Technically, because my first draft isn’t 50,000 words long, I haven’t “won” Nanowrimo. But who cares? Not me! I wrote a story this month, had fun, and kept chugging along until I hit my personal goal. Looking back, I wish I’d tried half-assing nanowrimo years ago, because without the 50,0000 number hanging over my head it’s been a lot more fun to participate.
Happy Thanksgiving, all! I’ll be off until Monday.
For now she need not think of anybody. She could be herself, by herself. And that was what now she often felt the need of – to think; well not even to think. To be silent; to be alone. All the being and the doing, expansive, glittering, vocal, evaporated; and one shrunk, with a sense of solemnity, to being oneself, a wedge-shaped core of darkness, something invisible to others… and this self having shed its attachments was free for the strangest adventures.“
I’m sitting here contemplating that quote from a quiet spot in the woods with no cell connection. And it occurs to me (not for the first time) that silence is as necessary to the spirit as food and air are to the body.
Hmm… How do I get more of this, I wonder?
I know the answer, maybe? TV off. Candles lit. Shut off the screens and turn off the phones. Let the absence of stimuli become the one thing I’m hungry for.
A cabin in the woods is a crutch, right? Nice, but not essential. Can I carry this feeling home with me?
The sparkling lights of the city are beautiful in their own way. Not green like a forest, but just as breathtaking. Does the setting make the difference?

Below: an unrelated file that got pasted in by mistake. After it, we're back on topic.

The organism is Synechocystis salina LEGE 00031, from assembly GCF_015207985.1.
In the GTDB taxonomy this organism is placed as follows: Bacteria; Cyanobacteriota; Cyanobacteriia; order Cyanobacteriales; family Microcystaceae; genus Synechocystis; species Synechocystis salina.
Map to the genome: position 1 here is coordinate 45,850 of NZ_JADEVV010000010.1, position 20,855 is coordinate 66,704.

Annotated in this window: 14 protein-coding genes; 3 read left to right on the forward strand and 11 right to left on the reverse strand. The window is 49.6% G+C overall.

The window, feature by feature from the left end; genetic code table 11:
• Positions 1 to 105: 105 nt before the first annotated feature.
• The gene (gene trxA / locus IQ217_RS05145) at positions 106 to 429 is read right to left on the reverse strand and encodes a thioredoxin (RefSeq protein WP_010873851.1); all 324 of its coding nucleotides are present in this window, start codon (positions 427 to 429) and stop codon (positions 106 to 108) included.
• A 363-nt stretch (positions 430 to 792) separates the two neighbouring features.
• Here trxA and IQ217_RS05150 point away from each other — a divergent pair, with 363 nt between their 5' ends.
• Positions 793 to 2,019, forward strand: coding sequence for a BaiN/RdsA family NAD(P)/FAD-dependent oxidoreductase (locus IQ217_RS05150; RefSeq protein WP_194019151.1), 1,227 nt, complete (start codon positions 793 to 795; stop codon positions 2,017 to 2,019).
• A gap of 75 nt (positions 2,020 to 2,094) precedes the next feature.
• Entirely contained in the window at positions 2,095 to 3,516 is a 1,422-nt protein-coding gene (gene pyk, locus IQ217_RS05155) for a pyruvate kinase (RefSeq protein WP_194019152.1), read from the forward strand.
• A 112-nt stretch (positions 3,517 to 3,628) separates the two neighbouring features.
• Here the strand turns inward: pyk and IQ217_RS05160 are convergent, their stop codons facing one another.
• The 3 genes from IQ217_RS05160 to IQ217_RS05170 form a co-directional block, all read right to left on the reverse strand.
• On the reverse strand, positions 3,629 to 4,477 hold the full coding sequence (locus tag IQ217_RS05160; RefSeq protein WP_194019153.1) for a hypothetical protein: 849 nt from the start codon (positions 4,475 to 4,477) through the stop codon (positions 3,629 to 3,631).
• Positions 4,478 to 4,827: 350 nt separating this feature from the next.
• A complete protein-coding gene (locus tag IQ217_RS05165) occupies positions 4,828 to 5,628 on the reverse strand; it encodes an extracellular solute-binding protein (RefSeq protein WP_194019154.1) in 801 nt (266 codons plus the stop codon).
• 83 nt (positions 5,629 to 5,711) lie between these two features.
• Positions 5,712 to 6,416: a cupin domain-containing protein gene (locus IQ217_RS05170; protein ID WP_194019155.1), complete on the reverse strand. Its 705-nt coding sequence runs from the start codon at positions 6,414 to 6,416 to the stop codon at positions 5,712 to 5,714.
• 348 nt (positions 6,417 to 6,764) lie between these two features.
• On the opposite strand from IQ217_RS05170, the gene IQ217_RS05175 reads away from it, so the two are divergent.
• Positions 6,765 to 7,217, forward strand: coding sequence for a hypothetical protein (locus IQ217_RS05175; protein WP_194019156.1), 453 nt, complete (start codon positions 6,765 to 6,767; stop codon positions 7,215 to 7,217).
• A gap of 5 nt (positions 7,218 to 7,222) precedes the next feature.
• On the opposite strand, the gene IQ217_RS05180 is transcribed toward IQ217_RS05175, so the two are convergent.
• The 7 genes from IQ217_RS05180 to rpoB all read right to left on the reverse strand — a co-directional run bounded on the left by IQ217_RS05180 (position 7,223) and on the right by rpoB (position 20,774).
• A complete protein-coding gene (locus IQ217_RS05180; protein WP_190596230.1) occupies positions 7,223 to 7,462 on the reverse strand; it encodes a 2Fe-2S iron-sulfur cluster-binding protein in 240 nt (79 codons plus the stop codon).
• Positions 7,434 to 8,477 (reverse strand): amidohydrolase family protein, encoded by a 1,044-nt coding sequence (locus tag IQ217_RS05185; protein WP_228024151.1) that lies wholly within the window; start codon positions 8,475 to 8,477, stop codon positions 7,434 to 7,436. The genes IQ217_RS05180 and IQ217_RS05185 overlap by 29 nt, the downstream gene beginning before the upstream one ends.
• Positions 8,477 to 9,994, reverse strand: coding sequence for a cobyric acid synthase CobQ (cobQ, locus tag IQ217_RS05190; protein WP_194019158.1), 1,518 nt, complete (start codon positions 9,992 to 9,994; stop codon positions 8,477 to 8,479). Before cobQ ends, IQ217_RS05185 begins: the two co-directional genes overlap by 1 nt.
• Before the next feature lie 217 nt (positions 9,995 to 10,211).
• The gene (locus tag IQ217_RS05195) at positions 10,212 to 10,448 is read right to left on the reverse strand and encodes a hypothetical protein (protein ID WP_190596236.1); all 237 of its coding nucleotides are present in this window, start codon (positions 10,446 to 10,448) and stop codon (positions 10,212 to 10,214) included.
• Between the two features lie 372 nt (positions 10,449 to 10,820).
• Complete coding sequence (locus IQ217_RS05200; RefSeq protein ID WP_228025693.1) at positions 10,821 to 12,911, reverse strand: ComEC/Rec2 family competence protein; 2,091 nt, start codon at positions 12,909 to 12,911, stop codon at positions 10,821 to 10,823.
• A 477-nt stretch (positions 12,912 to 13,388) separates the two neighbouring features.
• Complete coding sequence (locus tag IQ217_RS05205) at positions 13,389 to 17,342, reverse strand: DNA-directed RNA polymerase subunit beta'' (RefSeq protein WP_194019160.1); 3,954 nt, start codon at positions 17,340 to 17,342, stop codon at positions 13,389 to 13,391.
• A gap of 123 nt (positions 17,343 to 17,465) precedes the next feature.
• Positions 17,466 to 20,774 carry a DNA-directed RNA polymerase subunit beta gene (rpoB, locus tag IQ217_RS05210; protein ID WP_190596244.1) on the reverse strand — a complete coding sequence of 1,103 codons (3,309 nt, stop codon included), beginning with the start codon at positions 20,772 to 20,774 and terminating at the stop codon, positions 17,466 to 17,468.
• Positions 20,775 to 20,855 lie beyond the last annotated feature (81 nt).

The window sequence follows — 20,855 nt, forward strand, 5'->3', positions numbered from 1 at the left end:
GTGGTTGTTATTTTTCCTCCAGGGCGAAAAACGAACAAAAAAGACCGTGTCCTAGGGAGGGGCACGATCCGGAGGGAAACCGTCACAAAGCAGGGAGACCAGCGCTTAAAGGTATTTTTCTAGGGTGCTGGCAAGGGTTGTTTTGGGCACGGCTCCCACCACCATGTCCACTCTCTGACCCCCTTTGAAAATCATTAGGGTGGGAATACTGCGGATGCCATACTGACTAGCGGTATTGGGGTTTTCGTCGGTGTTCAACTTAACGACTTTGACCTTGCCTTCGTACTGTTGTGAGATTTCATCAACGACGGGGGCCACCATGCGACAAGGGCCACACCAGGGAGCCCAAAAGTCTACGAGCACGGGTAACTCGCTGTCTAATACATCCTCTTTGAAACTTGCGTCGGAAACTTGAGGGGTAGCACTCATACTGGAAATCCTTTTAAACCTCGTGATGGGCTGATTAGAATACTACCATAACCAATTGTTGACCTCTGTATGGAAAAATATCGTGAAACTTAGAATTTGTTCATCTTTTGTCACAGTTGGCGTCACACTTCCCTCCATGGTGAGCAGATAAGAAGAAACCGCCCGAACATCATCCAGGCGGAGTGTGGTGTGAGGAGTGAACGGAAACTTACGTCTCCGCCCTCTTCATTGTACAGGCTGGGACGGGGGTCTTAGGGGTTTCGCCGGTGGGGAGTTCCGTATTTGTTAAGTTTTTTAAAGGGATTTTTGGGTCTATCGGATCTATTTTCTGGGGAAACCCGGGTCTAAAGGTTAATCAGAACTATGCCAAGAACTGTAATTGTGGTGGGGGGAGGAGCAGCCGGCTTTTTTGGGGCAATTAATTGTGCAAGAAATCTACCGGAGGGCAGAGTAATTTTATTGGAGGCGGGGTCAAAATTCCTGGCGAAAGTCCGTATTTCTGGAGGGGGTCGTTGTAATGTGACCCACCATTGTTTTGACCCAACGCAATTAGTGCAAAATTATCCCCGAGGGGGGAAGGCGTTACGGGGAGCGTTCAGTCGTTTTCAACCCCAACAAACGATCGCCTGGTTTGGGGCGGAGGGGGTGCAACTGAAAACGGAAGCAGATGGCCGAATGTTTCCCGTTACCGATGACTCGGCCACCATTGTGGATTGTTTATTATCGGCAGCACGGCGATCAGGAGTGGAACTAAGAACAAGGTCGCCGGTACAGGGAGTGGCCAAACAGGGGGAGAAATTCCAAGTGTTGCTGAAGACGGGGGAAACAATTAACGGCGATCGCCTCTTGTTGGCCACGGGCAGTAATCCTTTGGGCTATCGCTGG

It’s so quiet here in the woods. So I ask again: Can I bring this feeling home with me?
Wait! Don’t tell me the answer. The answer is somewhere in this room. And if I’m patient enough, it will come over and tap me on the shoulder.
My heroine and her buddies are snapping clues together like pieces of a puzzle and the big picture is slowly coming into focus. This is the part of a story I enjoy best, both as a writer and a reader. It’s the big “puzzling out” before the Aha Moment. So much fun!
Writing a book feels — emotionally at least — like climbing a mountain, but when I hit the final act it’s like sliding down that same mountain on my ass going WHEEE!
I’m very happy that I’ve reached the WHEEE point*, but it’s also true that Nanowrimo comes with ups and downs and not every day has felt so easy. Here’s a quick rundown on my last few weeks:
Nanowrimo: An Emotional Rollercoaster Made of Words
Day 1-3: Enthusiasm! My initial scenes feel tentative but good.
Day 4-6: Chugging along. Pacing myself.
Day 7-10: I HATE EVERYTHING AND EVERYONE. I stop writing and procrastinate by baking cookies, watching the Great British Baking Show, and designing a custom 404 page for my website. When I return to my desk, I write a scene that makes my heart happy and then I LOVE EVERYTHING AND EVERYONE.
Day 11-15: Treading water. Have I lost the thread of my story? I spend 3 days reviewing and strengthening earlier scenes until I catch back up to my furthest point.
Day 16-18: Speed spurt!
Day 19-20: My gosh. Things are happening in the story. They’re awesome things, but I haven’t properly laid the groundwork for these events, and therefore they lack continuity. I list out my missing subplots and shove them in where they belong. My book feels — at least temporarily — like Frankenstein’s monster, kinda stitched together.
Day 21-22: I’m over the hump and WE’RE SOLVING CRIMES, MOTHERF*CKERS! WHEEE! I can see to the end of the story, and I’m blasting out 3000+ words per day in a state of caffeinated bliss.
So far, so good! But I’ve got plenty left to to this week.
To my readers: By the end of this month, I’ll have two cruise ship mysteries ready to edit and publish. Woot!
To my nano buddies: We’ve got eight days left, friends. Pour some coffee, turn up the music, and let’s crank it!
*WHEEE point shouldn’t be confused with poo poo point, an unfortunately named hiking trail in my home state.
*My new heroine doesn’t approve of swearing, but clearly I’m not her. 😉